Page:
The GNU LGPL, fully known as the GNU Lesser Public License or the GNU Libaray Public License published by the Free Software Foundation is used mostly for software libraries to allow programmers to link LGPL code into their non-(L)GPL programs. To copyleft standards this is considered permissive and the Free Software Foundation does not endorse using this license because of that. According to the LGPL you must open-source the LGPL code if you modify it with your distributed program and the software libraries must be replaceable (dynamically linked) to the program. Besides that one difference it is the same as any other GPL license. This license is recognized/approved by both the FSF and OSI. Here is a link to the full LGPLv3 license.
Mozilla Public License Version 2.0
The Mozilla Public License or MPL for short is much like the LGPL but a little more permissive. While you must open source (disclose) all modified code with your distributed program and include a copy or give instructions on how to get a copy of the original MPL licensed files it allows to be statically linked with programs under a different license. This truly puts the MPL in the middle of permissive and copyleft. In my opinion this is the absolute best of both worlds license and should be used by more applications and software. This license is recognized/approved by both the FSF and OSI. Here is a link to the full Mozilla Public License Version 2.0
Common Development and Distribution License 1.0
The Common Development and Distribution License is a License by Oracle. It is a lot like the MPL and has the same rules. It is most known for being the license used for the OpenZFS file system. Recently there has been some controversy because the CDDL is not GPL compatible and therefore cannot become a part of the Linux Kernel. What makes the CDDL different from the MPL is that you do not need to distribute/give instruction on how to obtain the original code. This license is recognized/approved by both the FSF and OSI. Here is a link to the full Common Development and Distribution License 1.0
The term Copyleft is from the Free Software Foundation (FSF) and it is basically a word that means using copyright laws to enforce users rights to use, modify, and distribute the program as they please while disallowing someone to withhold those rights. Here is where you will find the GPL and AGPL.
GNU General Public License Version 2/3–
The GNU General Public License or GPL for short is the Free Software Foundation’s flagship license. It is widely used across the software world. A great majority of GNU/Linux is GPL with the Linux Kernel being licensed under the GPLv2. The GNU GPL is a strong copyleft license requiring all code linked to be also licensed under the GPL license and if you distribute your program you must follow all of the rules of the GNU GPL such as disclosing the source and enforcing user rights. The version 3 also has more restrictions such the distributor being required to provide installation documentation. The GPLv3 is also comparable with more licenses compared to older versions of the GPL. The GPL is the best license to use if you are building a desktop application and it is the license that is most used for software found on your VPS. There are a lot of rules to follow with the GPL and you can find a copy of the GPLv3 here. This license is recognized/approved by both the FSF and OSI.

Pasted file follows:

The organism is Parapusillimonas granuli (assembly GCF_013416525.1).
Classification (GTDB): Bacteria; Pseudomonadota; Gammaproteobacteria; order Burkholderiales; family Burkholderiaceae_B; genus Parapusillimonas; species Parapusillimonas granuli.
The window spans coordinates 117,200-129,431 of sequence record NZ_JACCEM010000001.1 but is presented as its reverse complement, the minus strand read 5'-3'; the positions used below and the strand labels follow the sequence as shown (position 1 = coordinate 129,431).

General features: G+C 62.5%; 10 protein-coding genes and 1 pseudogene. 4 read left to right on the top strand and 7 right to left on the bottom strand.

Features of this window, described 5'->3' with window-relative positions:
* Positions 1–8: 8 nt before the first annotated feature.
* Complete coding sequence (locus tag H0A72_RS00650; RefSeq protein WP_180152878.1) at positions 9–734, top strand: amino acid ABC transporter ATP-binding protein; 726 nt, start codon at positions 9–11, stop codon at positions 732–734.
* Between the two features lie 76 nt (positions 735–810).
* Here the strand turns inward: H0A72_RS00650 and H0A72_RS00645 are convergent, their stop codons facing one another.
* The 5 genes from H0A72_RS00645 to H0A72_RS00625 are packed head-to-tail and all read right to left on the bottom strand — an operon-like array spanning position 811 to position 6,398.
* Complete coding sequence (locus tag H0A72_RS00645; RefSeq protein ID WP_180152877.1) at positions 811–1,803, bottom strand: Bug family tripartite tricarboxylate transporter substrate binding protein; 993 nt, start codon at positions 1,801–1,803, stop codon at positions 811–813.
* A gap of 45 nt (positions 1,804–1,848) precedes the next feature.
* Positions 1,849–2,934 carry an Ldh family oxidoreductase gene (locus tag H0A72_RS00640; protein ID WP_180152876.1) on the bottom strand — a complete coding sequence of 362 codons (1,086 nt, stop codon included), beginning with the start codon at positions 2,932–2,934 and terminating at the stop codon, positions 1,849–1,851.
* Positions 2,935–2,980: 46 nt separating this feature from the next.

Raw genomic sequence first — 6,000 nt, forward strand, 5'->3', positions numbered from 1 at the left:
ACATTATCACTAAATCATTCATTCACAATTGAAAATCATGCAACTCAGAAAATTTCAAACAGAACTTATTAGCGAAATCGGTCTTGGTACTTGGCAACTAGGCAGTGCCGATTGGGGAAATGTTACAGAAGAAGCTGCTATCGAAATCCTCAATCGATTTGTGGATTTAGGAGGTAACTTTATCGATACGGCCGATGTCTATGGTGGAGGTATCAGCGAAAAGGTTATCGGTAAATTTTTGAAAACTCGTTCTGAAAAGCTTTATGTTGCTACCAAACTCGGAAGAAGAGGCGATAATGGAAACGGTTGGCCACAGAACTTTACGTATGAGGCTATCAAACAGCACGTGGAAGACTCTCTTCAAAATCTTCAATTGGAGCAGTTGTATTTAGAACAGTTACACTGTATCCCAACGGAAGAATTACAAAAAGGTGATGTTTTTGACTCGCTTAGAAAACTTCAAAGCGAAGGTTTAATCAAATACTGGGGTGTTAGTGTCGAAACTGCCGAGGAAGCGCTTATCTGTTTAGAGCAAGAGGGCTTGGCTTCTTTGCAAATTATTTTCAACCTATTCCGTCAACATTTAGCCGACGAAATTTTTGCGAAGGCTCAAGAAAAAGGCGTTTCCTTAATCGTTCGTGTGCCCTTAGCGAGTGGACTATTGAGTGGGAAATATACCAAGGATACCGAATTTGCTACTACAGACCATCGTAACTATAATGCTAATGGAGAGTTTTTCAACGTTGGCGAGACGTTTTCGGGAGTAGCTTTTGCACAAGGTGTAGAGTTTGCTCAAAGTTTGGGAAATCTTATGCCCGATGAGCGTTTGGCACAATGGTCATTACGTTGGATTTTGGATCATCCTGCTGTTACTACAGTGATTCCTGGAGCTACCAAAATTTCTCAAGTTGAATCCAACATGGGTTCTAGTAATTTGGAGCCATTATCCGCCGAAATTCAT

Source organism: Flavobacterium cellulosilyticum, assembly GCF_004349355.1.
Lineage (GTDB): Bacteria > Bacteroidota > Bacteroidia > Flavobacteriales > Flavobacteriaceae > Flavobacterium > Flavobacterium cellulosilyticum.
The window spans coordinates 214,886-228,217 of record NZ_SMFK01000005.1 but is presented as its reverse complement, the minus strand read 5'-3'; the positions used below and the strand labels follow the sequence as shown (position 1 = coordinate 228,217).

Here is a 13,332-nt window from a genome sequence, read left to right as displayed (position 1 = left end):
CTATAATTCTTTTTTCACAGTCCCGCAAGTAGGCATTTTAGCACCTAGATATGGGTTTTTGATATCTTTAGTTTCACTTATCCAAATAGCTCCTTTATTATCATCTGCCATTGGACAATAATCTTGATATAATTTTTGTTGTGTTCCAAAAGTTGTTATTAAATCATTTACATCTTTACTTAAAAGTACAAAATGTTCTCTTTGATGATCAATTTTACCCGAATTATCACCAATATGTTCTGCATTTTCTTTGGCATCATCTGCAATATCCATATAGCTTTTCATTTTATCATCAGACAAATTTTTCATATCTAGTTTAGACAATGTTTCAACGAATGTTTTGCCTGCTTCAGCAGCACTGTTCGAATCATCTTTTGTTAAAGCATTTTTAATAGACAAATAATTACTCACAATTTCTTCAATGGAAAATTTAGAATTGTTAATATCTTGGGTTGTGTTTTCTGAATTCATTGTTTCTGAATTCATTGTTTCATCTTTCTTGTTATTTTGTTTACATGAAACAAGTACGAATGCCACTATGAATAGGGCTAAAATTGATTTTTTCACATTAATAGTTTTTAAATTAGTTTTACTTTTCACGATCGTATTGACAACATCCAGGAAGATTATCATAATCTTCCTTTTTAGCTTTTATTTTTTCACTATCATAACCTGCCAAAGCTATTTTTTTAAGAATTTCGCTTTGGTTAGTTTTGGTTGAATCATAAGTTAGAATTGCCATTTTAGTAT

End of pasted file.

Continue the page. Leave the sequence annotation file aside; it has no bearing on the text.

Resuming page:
GNU Affero General Public License Version 3
GNU Affero General Public License Version 3 is the newest license in the GPL family and is personally my least favorite since it is a pain to comply with at times. The AGPL is essentially the GPLv3 with one added rule, and that is if your provide a Software as a Service (SaaS) on your server and you modify the code you must disclose it and follow the same rules as the GPLv3 even if you are not directly distributing the software in binary form. The AGPL is found in many popular web applications such as Nextcloud and Libretime. Most of the time the AGPL is used for community editions of software that is dual-licensed. The AGPL is as copyleft as it gets when it comes to open source and is truly the complete opposite of the MIT license. Overall it isn’t a awful license and it serves its very specific and kind of unnecessary purpose well. Overall I would not recommend this license under any circumstances unless you really feel like it is necessary. If you are a developer looking to use code you should absolutely not touch anything with the AGPL even with a 10 foot pole. There are a lot of rules to follow with the AGPL and you can find a copy of the AGPLv3 here. This license is recognized/approved by both the FSF and OSI.
Source Available Licenses
Source Available licenses are rarely used and personally I can only think of one program that uses one and that is Pritunl VPN. The License gives no rights to the user to modify, distribute, or re-use the code in any way and it can barley be called Open Source and in my opinion makes the AGPL look like a great license. If you are just going to make your software Source-Available without being licensed under a OSI or FSF approved license then you might as well not publicly open source it at all and definitely shouldn’t use it as a selling point. If you come across a program like this you are better off forgetting about it and looking for an alternative. To see an example of a Source Available License here is Pritunl’s.